Is Minimalism Inherently Eco?

Is Minimalism Inherently Eco

You might be an eco-conscious individual, and perhaps you want to lend that over to your home renovations. Home renovations take a lot of work and money, and rarely do those spell eco-friendly, but minimalism appears to be the exception to the rule on the face of it. But is there more to it than you think? Is there an eco pitfall trap in this trend that no one is seeing? A little bit, but it’s manageable as long as you’re smart about how you go about it. Keep reading for our tips on being eco-friendly with your minimalist makeover.

What is minimalism?

Minimalism is an interior design trend that comes and goes and can even be applied to other trends as more of a concept. It’s mainly seen as neutral colors, high contrast items and décor, and, crucially, a very limited amount of items in the room. Depending on who you are it can look a little cold, but if it’s done with warm tones and a mix of textures it can be very homey. But no matter what, the concept is that less is more. Patterned wallpaper is swapped for solid color walls, the only furniture is what you need, and everything is stored away aside from one or two functional decorative pieces, like candles. If you’re interested, you can find a lot of bold furniture items like sectionals for sale here that will stand out in your minimalist home.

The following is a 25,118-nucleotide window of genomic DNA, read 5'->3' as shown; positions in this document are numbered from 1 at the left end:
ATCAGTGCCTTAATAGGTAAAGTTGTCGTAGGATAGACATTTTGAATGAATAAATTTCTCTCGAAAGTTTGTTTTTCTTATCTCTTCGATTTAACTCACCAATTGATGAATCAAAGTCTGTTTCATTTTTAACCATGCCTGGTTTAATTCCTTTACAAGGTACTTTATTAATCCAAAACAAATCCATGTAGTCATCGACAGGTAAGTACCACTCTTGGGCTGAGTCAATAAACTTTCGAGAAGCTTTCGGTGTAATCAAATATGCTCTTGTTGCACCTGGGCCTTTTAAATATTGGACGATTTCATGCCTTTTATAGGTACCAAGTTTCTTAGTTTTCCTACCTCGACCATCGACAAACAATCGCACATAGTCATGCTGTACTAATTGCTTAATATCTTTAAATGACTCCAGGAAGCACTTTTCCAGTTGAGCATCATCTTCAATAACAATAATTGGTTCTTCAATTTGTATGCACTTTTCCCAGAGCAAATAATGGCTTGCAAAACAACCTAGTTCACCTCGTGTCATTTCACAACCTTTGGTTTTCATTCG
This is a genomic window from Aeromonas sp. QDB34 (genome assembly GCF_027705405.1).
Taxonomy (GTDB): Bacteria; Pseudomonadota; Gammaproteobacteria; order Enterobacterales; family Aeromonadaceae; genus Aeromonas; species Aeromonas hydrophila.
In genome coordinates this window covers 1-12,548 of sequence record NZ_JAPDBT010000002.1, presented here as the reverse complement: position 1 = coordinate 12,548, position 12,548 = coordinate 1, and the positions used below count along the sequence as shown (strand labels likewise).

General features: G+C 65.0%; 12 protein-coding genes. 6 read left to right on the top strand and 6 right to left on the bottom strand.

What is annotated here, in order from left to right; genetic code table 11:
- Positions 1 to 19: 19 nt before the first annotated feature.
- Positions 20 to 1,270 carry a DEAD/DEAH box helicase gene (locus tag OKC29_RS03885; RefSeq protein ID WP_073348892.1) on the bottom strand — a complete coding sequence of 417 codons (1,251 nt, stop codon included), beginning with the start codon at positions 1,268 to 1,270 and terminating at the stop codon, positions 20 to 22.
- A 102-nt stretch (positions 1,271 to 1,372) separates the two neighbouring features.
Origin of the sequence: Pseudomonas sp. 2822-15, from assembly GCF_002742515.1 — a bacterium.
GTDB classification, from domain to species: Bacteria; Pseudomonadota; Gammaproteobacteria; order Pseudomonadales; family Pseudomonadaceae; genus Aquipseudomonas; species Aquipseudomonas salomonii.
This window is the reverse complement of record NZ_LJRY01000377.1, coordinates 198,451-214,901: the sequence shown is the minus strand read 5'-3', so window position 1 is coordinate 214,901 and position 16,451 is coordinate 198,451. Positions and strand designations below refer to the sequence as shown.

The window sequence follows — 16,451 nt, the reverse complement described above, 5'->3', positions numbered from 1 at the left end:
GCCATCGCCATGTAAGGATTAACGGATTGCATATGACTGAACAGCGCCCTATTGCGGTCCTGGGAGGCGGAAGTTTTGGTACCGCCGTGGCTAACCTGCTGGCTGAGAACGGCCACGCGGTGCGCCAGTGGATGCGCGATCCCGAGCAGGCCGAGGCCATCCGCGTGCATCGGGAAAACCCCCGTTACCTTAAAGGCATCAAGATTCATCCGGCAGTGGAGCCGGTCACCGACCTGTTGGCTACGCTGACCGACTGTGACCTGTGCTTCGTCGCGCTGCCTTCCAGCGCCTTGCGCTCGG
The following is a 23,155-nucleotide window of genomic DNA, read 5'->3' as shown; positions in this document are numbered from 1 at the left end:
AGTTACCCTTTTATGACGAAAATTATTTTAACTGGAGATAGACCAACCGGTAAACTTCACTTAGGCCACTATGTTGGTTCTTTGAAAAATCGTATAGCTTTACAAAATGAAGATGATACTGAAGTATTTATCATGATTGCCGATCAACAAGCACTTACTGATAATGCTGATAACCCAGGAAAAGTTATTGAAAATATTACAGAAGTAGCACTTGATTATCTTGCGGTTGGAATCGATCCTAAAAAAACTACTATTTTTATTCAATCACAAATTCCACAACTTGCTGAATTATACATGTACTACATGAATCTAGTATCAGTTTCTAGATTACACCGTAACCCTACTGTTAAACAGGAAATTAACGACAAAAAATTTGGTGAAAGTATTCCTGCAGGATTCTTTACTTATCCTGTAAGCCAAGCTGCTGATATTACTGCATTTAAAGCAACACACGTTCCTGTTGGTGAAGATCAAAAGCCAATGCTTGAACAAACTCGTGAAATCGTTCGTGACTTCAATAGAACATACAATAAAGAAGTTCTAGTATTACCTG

Yes, less muss, less fuss

There are a lot of elements to minimalism that lend themselves to someone who is eco-friendly, mainly the idea that it’s a lot less materialistic than other interior design trends. The idea is that you should show only the bare minimum and trim the decorative fat. That’ll do a lot for the planet and your wallet. You can invest in a few high-quality timeless items rather than spending pocket money on fast fashion items that you will get sick of in a year or so, saving you money and the planet another set of candlesticks in the landfill.

So, the core concept of minimalism is to have less, but if you already have a lot, there is another side to it. 


Unless you were raised on minimalism, which we can’t imagine many of us are, part of the process of going from whatever you had to minimalism is about getting rid of a lot of things. It involves a harsh clear out, mainly of decorative elements. Anything you need practically will have to find a place and be in its place, out of sight and out of mind.

But no home has endless space, so some things are going to have to go. But think carefully about where they should go. Outlaw everything else before thinking about the bin. A lot of different things can be donated to charity stores, even furniture and kitchen items, but you can also sell good items online and make a pretty penny.

Any overhaul of your home and its design isn’t going to be super eco-friendly. It’ll take new materials and a little mess, but it’s a far better option than a lot of other trends out there.

Article Submitted By Community Writer

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